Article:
Seven years ago, Beena Arunraj said goodbye to her dental practice and, with her husband Eddie, who works for Philips, upped sticks and moved from India to Eindhoven. Beena has been shocked by home births and sales staff in Ikea, but says she would like to meet Menno Snel and talk to him about the 30% ruling.
How did you end up in the Netherlands?
It was by a very normal route: my husband was with Philips, so he moved here for work eight years ago. I had never moved to another country before, but when you’re living in India a different state is almost a foreign country. We have a different language for every state, so it teaches you what it means to move to a new culture.
How do you describe yourself – an expat, lovepat, immigrant, international etc ?
I wouldn’t call myself an expat, because technically my husband is the expat; I would call myself an international. And I would call myself an international even if I was in India, because when you read a lot, and when you travel a lot, your mind stretches and I think once it stretches it can’t shrink. I was like this before, and I think I kind of it re-emphasised it coming here because I didn’t change so much; I could accept other cultures easily.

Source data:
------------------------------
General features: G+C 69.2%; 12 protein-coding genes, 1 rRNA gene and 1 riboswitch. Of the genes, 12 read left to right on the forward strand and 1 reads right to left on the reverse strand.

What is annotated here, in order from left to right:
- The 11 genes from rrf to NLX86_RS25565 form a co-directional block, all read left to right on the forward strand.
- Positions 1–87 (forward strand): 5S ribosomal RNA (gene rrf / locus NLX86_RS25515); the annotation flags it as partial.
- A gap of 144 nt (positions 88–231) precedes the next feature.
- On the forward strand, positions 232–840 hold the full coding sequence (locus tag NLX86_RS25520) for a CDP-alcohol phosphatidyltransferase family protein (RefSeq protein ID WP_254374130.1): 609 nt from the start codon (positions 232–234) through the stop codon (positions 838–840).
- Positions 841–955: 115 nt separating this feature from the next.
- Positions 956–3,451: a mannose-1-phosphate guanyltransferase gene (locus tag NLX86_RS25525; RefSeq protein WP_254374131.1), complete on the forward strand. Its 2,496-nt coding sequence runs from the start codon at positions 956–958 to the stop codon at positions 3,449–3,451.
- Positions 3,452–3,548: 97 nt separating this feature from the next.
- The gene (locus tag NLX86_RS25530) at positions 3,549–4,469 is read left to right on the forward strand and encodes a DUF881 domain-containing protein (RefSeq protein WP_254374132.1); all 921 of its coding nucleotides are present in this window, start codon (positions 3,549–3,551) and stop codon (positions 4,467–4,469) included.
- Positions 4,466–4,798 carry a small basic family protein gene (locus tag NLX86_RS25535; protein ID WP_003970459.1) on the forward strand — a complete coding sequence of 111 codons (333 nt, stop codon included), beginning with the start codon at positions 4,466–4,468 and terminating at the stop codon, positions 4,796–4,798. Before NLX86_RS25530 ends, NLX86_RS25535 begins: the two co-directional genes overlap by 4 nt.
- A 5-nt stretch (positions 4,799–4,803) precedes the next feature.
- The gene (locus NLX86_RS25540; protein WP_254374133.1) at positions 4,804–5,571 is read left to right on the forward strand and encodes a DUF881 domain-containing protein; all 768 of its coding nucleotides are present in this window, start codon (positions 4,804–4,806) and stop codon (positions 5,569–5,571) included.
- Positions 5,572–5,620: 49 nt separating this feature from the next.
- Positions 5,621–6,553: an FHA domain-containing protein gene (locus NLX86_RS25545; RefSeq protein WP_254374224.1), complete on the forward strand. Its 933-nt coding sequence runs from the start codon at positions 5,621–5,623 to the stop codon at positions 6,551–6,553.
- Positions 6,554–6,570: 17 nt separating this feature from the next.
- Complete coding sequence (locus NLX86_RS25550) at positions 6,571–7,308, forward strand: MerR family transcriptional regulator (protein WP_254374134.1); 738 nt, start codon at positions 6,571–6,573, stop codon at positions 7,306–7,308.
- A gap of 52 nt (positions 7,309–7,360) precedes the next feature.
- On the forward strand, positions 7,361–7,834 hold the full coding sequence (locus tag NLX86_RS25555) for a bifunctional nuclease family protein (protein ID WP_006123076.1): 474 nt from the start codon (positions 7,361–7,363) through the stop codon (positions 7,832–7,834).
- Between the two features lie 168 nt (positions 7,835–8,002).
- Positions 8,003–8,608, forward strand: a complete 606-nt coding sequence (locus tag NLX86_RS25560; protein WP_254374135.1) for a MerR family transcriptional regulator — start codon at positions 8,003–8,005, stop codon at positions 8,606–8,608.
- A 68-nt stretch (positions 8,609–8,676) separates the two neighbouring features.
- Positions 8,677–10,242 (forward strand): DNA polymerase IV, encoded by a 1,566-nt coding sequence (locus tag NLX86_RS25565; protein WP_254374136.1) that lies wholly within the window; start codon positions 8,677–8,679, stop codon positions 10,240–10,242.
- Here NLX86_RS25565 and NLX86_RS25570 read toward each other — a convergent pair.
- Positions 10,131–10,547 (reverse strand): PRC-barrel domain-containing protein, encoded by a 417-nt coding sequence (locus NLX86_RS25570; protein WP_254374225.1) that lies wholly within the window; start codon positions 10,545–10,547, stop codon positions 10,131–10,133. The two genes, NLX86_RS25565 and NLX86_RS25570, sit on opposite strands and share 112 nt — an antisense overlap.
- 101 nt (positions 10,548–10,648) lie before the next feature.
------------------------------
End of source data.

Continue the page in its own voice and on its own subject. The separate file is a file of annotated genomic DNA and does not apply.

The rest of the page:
How long do you plan to stay?
Right now, I’m not thinking of moving elsewhere. Twice we were offered a good job in the US, but we actually turned it down. We chose the Netherlands over the US. One reason is Trump… Well, Philips does take good care of you, of course, but it’s more about Trump’s cultural impact, white supremacy, and what you hear of… I don’t think it’s the right time for anyone to move there, especially us.
In the Netherlands I would always know that when my son says something about home, about his country or our culture, it wouldn’t be ridiculed here. It’s never ridiculed. Dutch society is more tolerant I feel.